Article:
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By Roy (anonymous) | Posted February 22, 2007 at 11:03:46

Reacting to the current ongoing dilemma about prosperity and pollution tradeoff, we have to remember a few facts. We can not live in the land of prosperity, boast of open economy and then when it comes to decision making completely forget the benefits of market economy and refer to punitive measures to control events. North America has achieved its prosperity believing in the forces of market economy and has survived the shocks of any sort beleiving in those principles. And there is no reason to believe the lawmakers are all fools to have taken certain decisions at a point of time. It is a proven fact that the more measures you bring in to control an event, the more loopholes are created to break such rules and less committed are all parties to it, Finally such loopholes become breeding ground for corruption. The best way forward in a market driven economy is creating incentives to toe to different policies created by government in the interest of the society. So when someone like Mr. Lambert says oil industry is looking forward to collaborate with the government to look for a solution, I take that as an opportunity to move forward. Take the example of your own home. Rather than being a father who is bent on disciplining his children through Capital punishment, won't you enjoy the status with less stress and better results if you took a collaborative approach with your children, sat down and discussed with them and finally came up with a solution to best interest of all parties. With this understanding, I would like to propose that what is happening right now is in the best interest of the nation and can achieve long term results. It is no good to try and punch it at this critical juncture when we are all concerned about our tradeoff between prosperity and pollution.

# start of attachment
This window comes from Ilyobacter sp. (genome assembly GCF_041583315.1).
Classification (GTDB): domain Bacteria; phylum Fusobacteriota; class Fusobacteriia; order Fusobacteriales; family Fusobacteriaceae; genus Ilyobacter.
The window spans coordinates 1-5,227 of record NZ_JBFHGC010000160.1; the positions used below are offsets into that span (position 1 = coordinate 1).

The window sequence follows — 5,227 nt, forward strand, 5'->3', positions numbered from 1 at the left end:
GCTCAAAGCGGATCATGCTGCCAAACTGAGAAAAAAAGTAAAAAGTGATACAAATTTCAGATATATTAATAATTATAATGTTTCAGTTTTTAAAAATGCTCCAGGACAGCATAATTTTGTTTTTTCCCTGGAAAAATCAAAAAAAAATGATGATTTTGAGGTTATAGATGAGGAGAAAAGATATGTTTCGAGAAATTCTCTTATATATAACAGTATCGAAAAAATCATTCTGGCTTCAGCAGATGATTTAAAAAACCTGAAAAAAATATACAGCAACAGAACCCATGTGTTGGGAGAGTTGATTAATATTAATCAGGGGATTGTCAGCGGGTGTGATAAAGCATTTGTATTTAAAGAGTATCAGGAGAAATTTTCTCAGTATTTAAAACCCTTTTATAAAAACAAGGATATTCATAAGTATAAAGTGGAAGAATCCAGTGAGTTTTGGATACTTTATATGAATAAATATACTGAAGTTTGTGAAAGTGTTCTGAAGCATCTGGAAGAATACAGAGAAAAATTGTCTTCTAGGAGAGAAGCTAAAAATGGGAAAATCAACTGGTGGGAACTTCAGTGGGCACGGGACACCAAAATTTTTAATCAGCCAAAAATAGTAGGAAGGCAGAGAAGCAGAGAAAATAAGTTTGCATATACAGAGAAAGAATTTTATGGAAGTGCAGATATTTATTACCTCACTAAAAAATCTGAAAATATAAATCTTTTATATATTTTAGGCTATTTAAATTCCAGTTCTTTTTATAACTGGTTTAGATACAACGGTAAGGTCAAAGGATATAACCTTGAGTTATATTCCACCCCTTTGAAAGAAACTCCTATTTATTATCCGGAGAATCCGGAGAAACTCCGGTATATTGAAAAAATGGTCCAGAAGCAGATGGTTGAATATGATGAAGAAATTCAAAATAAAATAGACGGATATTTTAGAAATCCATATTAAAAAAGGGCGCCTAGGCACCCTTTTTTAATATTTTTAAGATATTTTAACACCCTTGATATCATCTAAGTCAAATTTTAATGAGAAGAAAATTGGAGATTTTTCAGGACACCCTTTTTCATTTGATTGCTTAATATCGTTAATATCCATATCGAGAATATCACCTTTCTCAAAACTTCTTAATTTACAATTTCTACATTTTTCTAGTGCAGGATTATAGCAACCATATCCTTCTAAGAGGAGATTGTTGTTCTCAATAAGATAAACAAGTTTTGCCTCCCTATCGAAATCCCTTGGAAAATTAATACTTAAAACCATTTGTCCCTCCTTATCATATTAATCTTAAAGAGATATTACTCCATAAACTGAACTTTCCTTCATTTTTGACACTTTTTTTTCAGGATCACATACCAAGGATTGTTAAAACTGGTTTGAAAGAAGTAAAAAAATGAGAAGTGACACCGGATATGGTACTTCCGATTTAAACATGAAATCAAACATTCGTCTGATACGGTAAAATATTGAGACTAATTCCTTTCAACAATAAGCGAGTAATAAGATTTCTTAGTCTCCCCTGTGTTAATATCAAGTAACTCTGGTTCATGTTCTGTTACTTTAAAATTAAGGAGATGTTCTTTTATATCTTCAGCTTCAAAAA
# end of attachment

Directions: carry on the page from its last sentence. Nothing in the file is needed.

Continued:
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By Ryan (registered) - website | Posted February 22, 2007 at 11:26:53

Hi Roy,

Thanks for your thoughtful post. I'd argue by response that:

  1. There doesn't have to be a trade-off between prosperity and pollution. A number of jurisdictions are proving that conservation itself is a powerful, sustainable engine of prosperity. The question, of course, is how you define prosperity. A narrow, econometric measure like GDP per capita is highly misleading because it is very poorly correlated with any meaningful quality of life indicator.

  2. It is simply false to claim that standards are bad for buseinss. Strict regulations on the auto industry in the 1970s reduced air pollution by orders of magnitude without hurting business.

Today, the least regulated auto companies are also the poorest market performers, whereas the most regulated companies are the best market performers, since they are subject to tougher competitive forces and manufacture better cars as a result.